Mr. Speaker, I am pleased to speak to the budget implementation act. I will begin by quoting the member for Markham—Unionville who, as finance critic for the official opposition, raised three key points on the budget and the budget implementation act in his remarks. I absolutely think they are right on target.
He said that the budget was dishonest, it was visionless and it was mean-spirited. There is no jurisdiction, no industry and no segment of Canadian society where those points ring more true than for farmers and for rural Canada, and I will explain why.
Dishonest the budget was in that the Minister of Finance portrayed the budget as having more money for farmers, implying that there was more money than what previous governments had put in place. Actually, when we compare all commitments last year and this year, we find that the budget falls short even with its additional money of $1.5 billion, which we welcome by the way, but let us not say that it is more than it is. It is short by $255 million than the commitments of the previous government.
It is further dishonest in that the Minister of Finance, the Minister of Agriculture and Agri-Food and even the Prime Minister have left the impression that the $755 million for the grains and oilseeds announced last November was money for this spring, but that is not the case at all.
The previous finance minister booked that $755 million for the grains and oilseeds industry as an ad hoc program and it was booked for the grains and oilseeds industry for the losses it incurred in 2005.
The new government through its budget has not put one dime of its own money toward the farm community as yet, although it is trying to leave the impression with the general public that it is doing something.
During the election and since that time, when there were 10,000 farmers on the Hill demanding immediate cash, when 21 farm organizations and farm leaders came together and made the point that they needed immediate cash for spring planting, members on the back bench over there indicated there would be immediate cash. The member for Essex even said so during the election but that is not what happened.
There is no immediate cash for spring planting coming from the government opposite, not a dime. Members laugh over on the other side. This is not a laughing matter.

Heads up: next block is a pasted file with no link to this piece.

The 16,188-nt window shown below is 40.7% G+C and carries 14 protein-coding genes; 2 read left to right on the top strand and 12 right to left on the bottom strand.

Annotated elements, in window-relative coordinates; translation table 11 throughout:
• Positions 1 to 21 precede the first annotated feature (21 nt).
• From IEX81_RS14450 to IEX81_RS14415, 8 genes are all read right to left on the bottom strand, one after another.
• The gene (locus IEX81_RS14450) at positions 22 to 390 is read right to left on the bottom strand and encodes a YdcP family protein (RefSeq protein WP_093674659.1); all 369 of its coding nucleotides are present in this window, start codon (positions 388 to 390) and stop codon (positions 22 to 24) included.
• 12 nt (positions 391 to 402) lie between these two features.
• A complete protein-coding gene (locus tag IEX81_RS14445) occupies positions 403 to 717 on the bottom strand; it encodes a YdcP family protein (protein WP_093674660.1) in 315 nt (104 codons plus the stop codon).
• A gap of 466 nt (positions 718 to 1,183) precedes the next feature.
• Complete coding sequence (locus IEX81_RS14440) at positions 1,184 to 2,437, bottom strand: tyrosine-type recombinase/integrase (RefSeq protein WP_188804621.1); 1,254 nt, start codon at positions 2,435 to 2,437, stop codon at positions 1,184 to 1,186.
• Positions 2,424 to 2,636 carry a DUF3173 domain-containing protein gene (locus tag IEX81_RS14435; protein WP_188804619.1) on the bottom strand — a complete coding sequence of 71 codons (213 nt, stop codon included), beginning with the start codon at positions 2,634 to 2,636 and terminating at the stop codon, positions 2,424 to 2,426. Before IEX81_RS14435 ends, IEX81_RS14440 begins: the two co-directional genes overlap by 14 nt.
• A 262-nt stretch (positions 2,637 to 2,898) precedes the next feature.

I know that some of the farmers who were on the Hill started to plant wheat but had their credit cut off. They could not put fertilizer on it. They decided because they had the seed to continue to plant the grain believing what the members opposite said and what the Government of Canada said, that there would be cash there and that in the spring they would be able to top dress that crop with fertilizer.
They know now, although the government is trying to portray it as otherwise, that there will be no cash because the government is not coming through with cash. It is difficult to believe that the Prime Minister and the Minister of Agriculture and Agri-Food missed what farmers were saying.
However, we must assume they heard what the member for Yorkton—Melville was saying when the headline in a news release on March 29, 2006, read, “Breitkreuz conveys farmers' distress to the Prime Minister and the Minister of Agriculture and Agri-Food”. The news release quotes the member for Yorkton--Melville as telling the Prime Minister and the Minister of Agriculture and Agri-Food that, “We need to get money into the hands of our farmers right now”.
Clearly, the Prime Minister and the Minister of Agriculture and Agri-Food knew what the farming community was calling for and stated in the House on April 6 that they understood. However what a difference a year makes.
Last year, the then minister of agriculture announced $1 billion in March, taking money out of the surplus to put into farmers' hands so they could get a crop in the ground. Then we announced the $755 million in November.
Let us go back to a year ago when the then leader of the opposition, now the Prime Minister, told the House:
We are looking at severe problems...as we approach this year's planting and seeding. This problem has to be addressed now.